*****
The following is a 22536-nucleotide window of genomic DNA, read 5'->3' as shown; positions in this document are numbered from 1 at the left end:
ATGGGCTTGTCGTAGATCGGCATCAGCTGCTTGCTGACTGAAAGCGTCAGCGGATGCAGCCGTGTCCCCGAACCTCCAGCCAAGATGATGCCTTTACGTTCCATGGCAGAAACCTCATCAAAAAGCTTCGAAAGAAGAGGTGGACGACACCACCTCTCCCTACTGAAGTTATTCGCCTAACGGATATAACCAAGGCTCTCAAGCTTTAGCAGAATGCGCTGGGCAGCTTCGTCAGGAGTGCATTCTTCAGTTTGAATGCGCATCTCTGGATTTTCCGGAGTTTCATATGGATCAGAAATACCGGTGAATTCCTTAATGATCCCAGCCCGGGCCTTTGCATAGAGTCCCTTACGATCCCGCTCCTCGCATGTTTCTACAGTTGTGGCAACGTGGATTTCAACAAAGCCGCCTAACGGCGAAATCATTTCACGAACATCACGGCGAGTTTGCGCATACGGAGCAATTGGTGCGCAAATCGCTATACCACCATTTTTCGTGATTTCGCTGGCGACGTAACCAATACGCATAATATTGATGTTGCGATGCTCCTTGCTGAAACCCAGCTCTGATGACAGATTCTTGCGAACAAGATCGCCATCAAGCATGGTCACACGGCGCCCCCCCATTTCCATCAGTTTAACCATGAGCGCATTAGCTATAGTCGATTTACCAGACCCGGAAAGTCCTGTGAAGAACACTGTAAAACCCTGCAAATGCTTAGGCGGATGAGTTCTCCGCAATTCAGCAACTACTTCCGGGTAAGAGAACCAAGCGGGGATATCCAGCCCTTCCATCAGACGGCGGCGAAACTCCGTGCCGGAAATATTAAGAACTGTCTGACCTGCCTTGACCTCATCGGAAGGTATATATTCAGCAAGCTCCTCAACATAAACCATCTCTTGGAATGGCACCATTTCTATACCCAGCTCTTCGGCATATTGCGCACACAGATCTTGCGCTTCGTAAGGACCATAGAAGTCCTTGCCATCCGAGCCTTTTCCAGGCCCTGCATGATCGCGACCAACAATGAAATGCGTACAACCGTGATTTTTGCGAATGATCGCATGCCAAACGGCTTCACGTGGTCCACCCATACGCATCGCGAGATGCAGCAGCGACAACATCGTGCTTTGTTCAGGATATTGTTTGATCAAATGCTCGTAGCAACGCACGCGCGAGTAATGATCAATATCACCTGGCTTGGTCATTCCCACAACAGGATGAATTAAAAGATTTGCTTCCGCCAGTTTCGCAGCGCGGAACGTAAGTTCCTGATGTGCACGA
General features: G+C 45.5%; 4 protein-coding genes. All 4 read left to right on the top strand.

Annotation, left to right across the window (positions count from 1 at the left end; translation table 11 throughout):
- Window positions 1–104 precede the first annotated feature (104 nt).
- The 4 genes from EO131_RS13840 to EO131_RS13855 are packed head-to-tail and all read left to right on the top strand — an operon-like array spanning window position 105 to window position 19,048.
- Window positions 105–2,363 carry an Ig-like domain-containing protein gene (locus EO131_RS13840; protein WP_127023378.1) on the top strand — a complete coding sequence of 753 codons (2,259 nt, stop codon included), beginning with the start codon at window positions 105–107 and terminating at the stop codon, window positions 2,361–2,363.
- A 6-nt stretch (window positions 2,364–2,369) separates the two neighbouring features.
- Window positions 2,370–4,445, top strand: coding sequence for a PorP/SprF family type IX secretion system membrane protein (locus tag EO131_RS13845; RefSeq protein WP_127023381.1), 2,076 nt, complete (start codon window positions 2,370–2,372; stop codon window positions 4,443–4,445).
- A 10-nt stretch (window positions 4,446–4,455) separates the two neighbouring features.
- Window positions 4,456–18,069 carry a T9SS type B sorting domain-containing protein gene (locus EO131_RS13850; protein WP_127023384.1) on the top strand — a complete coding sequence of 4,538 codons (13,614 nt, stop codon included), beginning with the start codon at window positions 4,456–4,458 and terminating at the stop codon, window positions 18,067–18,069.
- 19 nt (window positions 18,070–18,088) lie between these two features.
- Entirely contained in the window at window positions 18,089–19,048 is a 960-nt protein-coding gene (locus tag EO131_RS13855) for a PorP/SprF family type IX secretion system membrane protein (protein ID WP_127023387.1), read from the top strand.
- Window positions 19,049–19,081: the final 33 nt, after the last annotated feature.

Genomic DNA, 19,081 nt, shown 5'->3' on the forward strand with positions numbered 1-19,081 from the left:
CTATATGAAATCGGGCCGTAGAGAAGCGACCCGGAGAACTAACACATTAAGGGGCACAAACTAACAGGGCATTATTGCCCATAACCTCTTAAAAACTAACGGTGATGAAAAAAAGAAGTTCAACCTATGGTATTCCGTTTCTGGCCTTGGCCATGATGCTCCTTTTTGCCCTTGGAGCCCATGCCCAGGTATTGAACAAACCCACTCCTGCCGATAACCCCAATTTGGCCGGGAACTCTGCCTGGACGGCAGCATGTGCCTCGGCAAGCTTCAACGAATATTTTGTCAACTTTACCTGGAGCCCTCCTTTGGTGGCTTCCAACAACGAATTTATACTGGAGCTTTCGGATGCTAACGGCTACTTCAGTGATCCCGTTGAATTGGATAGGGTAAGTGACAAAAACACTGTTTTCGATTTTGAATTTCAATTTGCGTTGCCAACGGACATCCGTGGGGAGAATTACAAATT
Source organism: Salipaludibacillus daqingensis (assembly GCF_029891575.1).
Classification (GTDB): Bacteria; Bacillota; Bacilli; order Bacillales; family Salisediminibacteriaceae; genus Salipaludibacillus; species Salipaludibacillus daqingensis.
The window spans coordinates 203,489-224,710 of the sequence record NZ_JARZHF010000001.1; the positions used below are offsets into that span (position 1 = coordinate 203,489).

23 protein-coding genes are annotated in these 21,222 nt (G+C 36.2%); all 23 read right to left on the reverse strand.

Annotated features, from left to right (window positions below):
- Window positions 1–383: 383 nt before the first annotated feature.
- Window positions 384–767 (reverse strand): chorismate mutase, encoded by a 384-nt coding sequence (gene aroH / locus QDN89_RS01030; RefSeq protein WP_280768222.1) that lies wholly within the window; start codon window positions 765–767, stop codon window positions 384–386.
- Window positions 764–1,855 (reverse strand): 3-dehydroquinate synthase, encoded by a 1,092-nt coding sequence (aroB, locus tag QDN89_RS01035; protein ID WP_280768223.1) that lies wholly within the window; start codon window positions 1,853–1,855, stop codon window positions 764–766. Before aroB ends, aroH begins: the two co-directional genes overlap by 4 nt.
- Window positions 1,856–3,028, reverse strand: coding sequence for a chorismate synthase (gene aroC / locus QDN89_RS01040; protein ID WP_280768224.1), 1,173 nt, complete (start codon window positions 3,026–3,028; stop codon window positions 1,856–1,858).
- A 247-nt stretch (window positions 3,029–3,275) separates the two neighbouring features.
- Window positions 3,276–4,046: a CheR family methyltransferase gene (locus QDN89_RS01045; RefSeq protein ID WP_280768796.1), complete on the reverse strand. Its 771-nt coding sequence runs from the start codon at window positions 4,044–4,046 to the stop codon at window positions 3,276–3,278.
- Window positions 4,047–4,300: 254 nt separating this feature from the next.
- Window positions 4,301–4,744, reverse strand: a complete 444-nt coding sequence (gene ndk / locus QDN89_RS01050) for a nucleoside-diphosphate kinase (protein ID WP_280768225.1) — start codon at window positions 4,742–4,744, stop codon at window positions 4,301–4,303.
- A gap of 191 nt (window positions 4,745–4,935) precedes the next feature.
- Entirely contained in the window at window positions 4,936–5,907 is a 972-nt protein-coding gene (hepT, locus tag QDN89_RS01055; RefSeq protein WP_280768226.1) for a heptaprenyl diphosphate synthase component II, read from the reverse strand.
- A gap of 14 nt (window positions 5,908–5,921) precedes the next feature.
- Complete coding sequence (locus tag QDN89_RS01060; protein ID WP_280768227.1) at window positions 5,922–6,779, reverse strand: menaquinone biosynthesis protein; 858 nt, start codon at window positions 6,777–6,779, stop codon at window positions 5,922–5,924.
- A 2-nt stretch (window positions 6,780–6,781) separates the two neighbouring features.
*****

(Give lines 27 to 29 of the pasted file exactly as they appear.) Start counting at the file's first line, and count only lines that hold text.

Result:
- Window positions 3,276–4,046: a CheR family methyltransferase gene (locus QDN89_RS01045; RefSeq protein ID WP_280768796.1), complete on the reverse strand. Its 771-nt coding sequence runs from the start codon at window positions 4,044–4,046 to the stop codon at window positions 3,276–3,278.
- Window positions 4,047–4,300: 254 nt separating this feature from the next.
- Window positions 4,301–4,744, reverse strand: a complete 444-nt coding sequence (gene ndk / locus QDN89_RS01050) for a nucleoside-diphosphate kinase (protein ID WP_280768225.1) — start codon at window positions 4,742–4,744, stop codon at window positions 4,301–4,303.